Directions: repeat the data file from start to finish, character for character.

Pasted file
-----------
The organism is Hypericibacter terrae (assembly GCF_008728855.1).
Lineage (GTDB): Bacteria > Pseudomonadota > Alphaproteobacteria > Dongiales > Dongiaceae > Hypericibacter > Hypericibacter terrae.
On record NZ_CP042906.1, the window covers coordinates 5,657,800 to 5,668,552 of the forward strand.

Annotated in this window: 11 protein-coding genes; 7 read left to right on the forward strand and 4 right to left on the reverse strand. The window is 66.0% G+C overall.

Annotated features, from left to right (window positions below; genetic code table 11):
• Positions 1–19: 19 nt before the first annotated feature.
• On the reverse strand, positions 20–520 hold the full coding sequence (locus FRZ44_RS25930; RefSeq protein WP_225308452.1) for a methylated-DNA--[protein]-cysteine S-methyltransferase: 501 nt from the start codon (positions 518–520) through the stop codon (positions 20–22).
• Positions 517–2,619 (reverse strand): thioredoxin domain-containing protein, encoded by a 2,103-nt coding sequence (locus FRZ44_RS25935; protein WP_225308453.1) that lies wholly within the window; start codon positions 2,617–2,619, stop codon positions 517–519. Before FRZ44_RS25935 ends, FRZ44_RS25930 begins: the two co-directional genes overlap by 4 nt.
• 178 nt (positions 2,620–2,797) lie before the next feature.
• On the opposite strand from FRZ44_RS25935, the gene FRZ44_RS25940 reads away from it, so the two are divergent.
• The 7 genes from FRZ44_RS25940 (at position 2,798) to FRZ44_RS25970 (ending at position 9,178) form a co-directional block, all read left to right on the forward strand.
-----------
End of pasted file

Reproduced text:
The organism is Hypericibacter terrae (assembly GCF_008728855.1).
Lineage (GTDB): Bacteria > Pseudomonadota > Alphaproteobacteria > Dongiales > Dongiaceae > Hypericibacter > Hypericibacter terrae.
On record NZ_CP042906.1, the window covers coordinates 5,657,800 to 5,668,552 of the forward strand.

Annotated in this window: 11 protein-coding genes; 7 read left to right on the forward strand and 4 right to left on the reverse strand. The window is 66.0% G+C overall.

Annotated features, from left to right (window positions below; genetic code table 11):
• Positions 1–19: 19 nt before the first annotated feature.
• On the reverse strand, positions 20–520 hold the full coding sequence (locus FRZ44_RS25930; RefSeq protein WP_225308452.1) for a methylated-DNA--[protein]-cysteine S-methyltransferase: 501 nt from the start codon (positions 518–520) through the stop codon (positions 20–22).
• Positions 517–2,619 (reverse strand): thioredoxin domain-containing protein, encoded by a 2,103-nt coding sequence (locus FRZ44_RS25935; protein WP_225308453.1) that lies wholly within the window; start codon positions 2,617–2,619, stop codon positions 517–519. Before FRZ44_RS25935 ends, FRZ44_RS25930 begins: the two co-directional genes overlap by 4 nt.
• 178 nt (positions 2,620–2,797) lie before the next feature.
• On the opposite strand from FRZ44_RS25935, the gene FRZ44_RS25940 reads away from it, so the two are divergent.
• The 7 genes from FRZ44_RS25940 (at position 2,798) to FRZ44_RS25970 (ending at position 9,178) form a co-directional block, all read left to right on the forward strand.